19 January 2022

Is Europe becoming a world power?

The world order is shifting. Putin continues to taunt Europe. China’s global expansionism seems limitless. And how to respond to the United States’ renewed desire for cooperation? The European Union’s answer should be greater strategic autonomy, says Sophie Vanhoonacker, professor of Administrative Governance and Jean Monnet professor. “Europe has to become less idealistic and stand up more for its own interests around the world.”


The EU is not a state and is, moreover, internally divided. “That’s a big difference with the other major powers. The member states often act in their own interests, and these interests don’t always coincide. For the Baltic states, Russia is a serious threat, while France and Germany want a dialogue on European stability.”


This division may go some way to explaining Putin’s aggressive stance. “In the EU, there was too little awareness of the trauma caused by the disintegration of the Soviet Union. Russia feels humiliated. Putin wants to make the country great again and play a role on the world stage. He knows perfectly well that Europe can barely put up a fight militarily, and is exploiting its lack of unity.” Nonetheless, Vanhoonacker believes continued dialogue is crucial. “Russia is on our doorstep, we have common interests and depend on their gas. But it’s a compromise. It’s still an autocratic regime that ignores human rights.”

They respect the EU as a trading power, but when it comes to the geopolitical game it’s not taken seriously. Europe is militarily dependent on America and NATO.

Political model

China, the EU’s largest trading partner, is a different story. The country is fast becoming an empire with an unprecedented global role in information technology, capital provision, and logistical, diplomatic, military and cultural power. With its Belt and Road Initiative, a colossal global infrastructure programme offering investments and loans for high-speed links, airports and shipping routes, China is currying favour with individual countries, including in Central and Eastern Europe. “And it’s succeeding, because there are no political strings attached to its aid, not even for dictatorial regimes. This way China is able to increase its influence all over the world, and with that, its political model.”

“That’s a concern,” Vanhoonacker continues, “but we can’t afford to put China in a corner. We export a lot to them and are highly dependent on Chinese imports for medicines, certain raw materials and other products. China is also a major player in the context of climate change. But Europe is becoming more cautious. The EU’s new global strategy of 2016 talks about ‘principled pragmatism’. Europe has its principles, but we mustn’t act like some sort of naive missionary; we have to defend our interests and industry.”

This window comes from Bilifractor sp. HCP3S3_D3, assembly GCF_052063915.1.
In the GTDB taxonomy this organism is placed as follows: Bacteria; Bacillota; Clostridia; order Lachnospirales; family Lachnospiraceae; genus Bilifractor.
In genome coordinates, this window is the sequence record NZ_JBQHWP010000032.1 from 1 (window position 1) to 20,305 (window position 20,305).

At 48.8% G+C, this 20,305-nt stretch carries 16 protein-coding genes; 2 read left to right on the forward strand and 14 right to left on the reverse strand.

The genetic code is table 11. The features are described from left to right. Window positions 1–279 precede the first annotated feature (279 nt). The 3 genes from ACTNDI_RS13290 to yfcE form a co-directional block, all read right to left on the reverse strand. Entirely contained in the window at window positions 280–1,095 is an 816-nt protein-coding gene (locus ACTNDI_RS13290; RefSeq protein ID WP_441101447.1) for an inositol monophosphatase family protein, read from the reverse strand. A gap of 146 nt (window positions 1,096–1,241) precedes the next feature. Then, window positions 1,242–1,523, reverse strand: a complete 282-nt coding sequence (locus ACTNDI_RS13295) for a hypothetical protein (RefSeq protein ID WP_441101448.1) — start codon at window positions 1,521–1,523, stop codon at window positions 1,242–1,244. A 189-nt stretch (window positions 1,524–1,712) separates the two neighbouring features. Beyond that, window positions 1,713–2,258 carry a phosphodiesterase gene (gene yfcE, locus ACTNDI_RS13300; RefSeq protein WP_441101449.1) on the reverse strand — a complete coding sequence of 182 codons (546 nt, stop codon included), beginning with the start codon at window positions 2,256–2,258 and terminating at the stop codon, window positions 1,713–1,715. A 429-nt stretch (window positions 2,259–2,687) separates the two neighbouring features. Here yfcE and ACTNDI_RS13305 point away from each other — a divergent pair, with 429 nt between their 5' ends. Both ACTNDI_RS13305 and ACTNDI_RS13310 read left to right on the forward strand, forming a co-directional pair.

Hard men


In Vanhoonacker’s view, the new world order demands a different type of power play. “It’s a rougher world, with hard men like Putin and the Chinese president playing the power game. They bang their fists on the table, spare nothing and nobody. Europe is still learning that. We’re a peace project, used to discussing and resolving our conflicts peacefully. That’s worked well within Europe, but it doesn’t work geopolitically.”

In other words, Europe must learn to exercise coercive power. “Internally, this is a first step towards less fragmentation and more cooperation in military mobility and innovative defence. As for foreign policy, relations with Russia are seen as consisting of three components: push back, constrain and engage. Push back on human-rights violations. Constrain by improving our own security. And engage on issues like the fight against corona and the climate crisis.” Whether unanimity can be achieved in terms of security remains an open question. Will the EU ever form a joint power bloc? “That’s far from certain. But the pressure to act together is increasing. The urgency is high.”

Liberal democracy

Even as a major world power, Europe will need alliances. “And that’s what the EU wants. Strategic autonomy doesn’t mean excluding other parties. On the contrary, it’s vital to work towards our goals with partners who share our liberal-democratic values, such as the US and institutions like the WHO and the UN.” Perhaps the biggest concern is not the intertwining of trade and economics with autocratic countries, but the threat that their political model poses to the free world. “Biden is right when he says that Western countries set a moral example for the world. When I think about the future and the next generations, I hope we continue to defend liberal democracy and the welfare state.”

‘UM & Europe’ in the spotlight
2022 marks the 30th anniversary of the Maastricht Treaty; time to take stock of European integration. Moreover, a special conference on the future of Europe is scheduled in Maastricht from 11 to 13 February 2022. Plenty of reasons for the European university of the Netherlands to launch a new series of stories, and to publish an overview of all of our 'UM and Europe' information. Read more.

We’re a peace project, used to discussing and resolving our conflicts peacefully. That’s worked well within Europe, but it doesn’t work geopolitically.
By: Hans van Vinkeveen (text), Ted Struwer (illustrations)